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The white-letter hairstreak (Satyrium w-album) is a butterfly in the family Lycaenidae.

White-letter hairstreak
White Letter Hairstreak (9430716950).jpg
Scientific classification edit
Kingdom: Animalia
Phylum: Arthropoda
Class: Insecta
Order: Lepidoptera
Family: Lycaenidae
Genus: Satyrium
S. w-album
Binomial name
Satyrium w-album
(Knoch, 1782)

Appearance and behaviourEdit

A dark little butterfly that spends the majority of its life in the tree tops, feeding on honeydew, making it best observed through binoculars. The uppersides are a dark brown with a small orange spot in the bottom corner of the hindwing. The male has a small pale spot on the forewings made up of scent scales. The undersides are a lighter brown with a thin white line, the "hairstreak", which gives this group of butterflies their name. On the hindwing this streak zigzags to form a letter W (or M) from which this species gets its name. The outer edge of the hindwing has an orange border, but there is no orange on the forewings as on the similar black hairstreak and there are two short tails on the hindwings. Part of a group known as "lateral baskers", they always rest with their wings closed.


The insect has a widely disjunct distribution across the Northern Hemisphere; it is found throughout much of Europe, from Wales to the Urals, including Scandinavia, and again in the Far East, including Japan. It is absent from North America.

United KingdomEdit

It is widely but patchily distributed across most of England; the butterfly is absent from Ireland, western Wales and most of Cornwall. In 2017, the butterfly was spotted in Scotland again after a gap of 133 years.[1] The spread of second, far more lethal, strain of Dutch elm disease in the 1970s inevitably had a major impact on the British population, but it has since recovered well in places and is still increasing its range.

To safeguard the future of this butterfly, some conservation organisations within the UK, such as the Hampshire and Isle of Wight[3] branch of Butterfly Conservation and the Forestry Commission, have planted disease-resistant cultivars, notably Lutece. The beetle-resistant European white elm has also been planted, notably by the Cheshire Wildlife Trust.

Life cycle and food plantsEdit

Eggs are laid singly, usually on the girdle scars near the terminal buds of elm trees. Unlike other hairstreak eggs, white-letter hairstreak eggs are harder to find during the winter months as they are flatter, turn brown with age, and are thus far less distinct on the twigs. Wych elm is reputedly preferred, but field elm and European white elm are also used, as are Asiatic species, notably Japanese and Siberian elm, as well as hybrid cultivars such as Lutèce. The caterpillar hatches in March. Under normal circumstances, where sexually-mature trees occur, it immediately feeds on the flowers, later the seeds, before progressing to the emergent leaves in April. However, research in the Low Countries has shown that the larvae are remarkably adept at using non-flowering suckers; provided they are able to hydrate on emergence, they can survive dormant for up to six weeks, until the leaves flush. The larval stage lasts on average for 57 days, but this can vary from 37 to 78 days, depending on food availability.[2]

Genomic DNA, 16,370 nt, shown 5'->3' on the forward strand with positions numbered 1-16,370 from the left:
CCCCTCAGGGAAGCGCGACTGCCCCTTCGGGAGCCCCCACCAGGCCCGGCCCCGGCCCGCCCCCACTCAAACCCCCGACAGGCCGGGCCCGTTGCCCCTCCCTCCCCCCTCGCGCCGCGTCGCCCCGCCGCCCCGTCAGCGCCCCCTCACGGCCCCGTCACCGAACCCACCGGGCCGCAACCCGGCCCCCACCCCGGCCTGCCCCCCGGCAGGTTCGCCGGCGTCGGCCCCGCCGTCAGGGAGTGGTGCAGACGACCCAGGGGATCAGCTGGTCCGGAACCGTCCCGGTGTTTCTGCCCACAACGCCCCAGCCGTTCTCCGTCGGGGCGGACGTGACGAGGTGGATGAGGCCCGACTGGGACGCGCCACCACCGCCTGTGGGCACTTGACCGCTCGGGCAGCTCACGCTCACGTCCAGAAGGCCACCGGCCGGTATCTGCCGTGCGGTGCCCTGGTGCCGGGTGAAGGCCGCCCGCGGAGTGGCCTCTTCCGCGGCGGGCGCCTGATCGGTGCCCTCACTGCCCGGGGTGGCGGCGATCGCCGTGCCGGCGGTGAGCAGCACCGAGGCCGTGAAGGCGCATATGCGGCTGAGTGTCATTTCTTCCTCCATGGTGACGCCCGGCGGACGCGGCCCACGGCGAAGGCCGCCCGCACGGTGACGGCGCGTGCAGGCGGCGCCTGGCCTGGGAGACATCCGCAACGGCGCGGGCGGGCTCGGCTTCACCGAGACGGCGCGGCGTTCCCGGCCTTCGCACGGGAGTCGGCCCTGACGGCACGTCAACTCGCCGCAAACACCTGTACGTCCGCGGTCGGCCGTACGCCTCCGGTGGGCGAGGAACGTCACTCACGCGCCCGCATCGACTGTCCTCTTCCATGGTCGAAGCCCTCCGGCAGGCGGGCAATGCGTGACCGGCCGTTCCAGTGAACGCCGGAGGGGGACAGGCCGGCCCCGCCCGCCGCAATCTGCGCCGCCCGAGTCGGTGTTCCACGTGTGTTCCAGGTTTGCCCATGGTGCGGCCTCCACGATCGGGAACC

Pupation takes place underneath a leaf or twig, or in a bark crevice. Adults are on the wing from late June until the middle of August in the UK, where there is one brood a year. The butterflies occasionally fly down from the canopies to nectar from flowers when honeydew is unavailable, notably after heavy rains have washed it from the leaves. The much-preferred flower observed in the UK is creeping thistle, but bramble and others are also used. In France, the butterfly has been observed nectaring on Buddleja davidii,[3] but the flowers of the lime tree appear to be its favourite.[4]


  1. ^ "Rare butterfly spotted in Scotland after 133 years". BBC. 16 August 2017. Retrieved 16 August 2017.
  2. ^ Bink, F., Cuvelier, S. & Russell, P. (2015) Butterflies in the Benelux., Wergroep Dagvlinders. [1]
  3. ^ Cribb, P. (1983). Breeding the British butterflies. The Amateur Entomologist, Vol. 18. The Amateur Entomologists' Society, Hanworth, Middlesex, UK.
  4. ^ Var-Wild (2014) The White-letter Hairstreak Satyrium w-album in the south of France.[2]
  • Brookes, A.H. (2016). Disease-resistant elms, Butterfly Conservation trials report, 2016 Butterfly Conservation, Hants & IoW Branch, England. [4]
  • Davies, Martyn and Ceney, Bryan (1992). The White-letter Hairstreak Butterfly. Butterfly Conservation, Colchester, UK, pp. 27. ISBN 0-9512452-7-9
  • The Vale Royal White-letter Hairstreak Project [5] Cheshire Wildlife Trust, UK.

See alsoEdit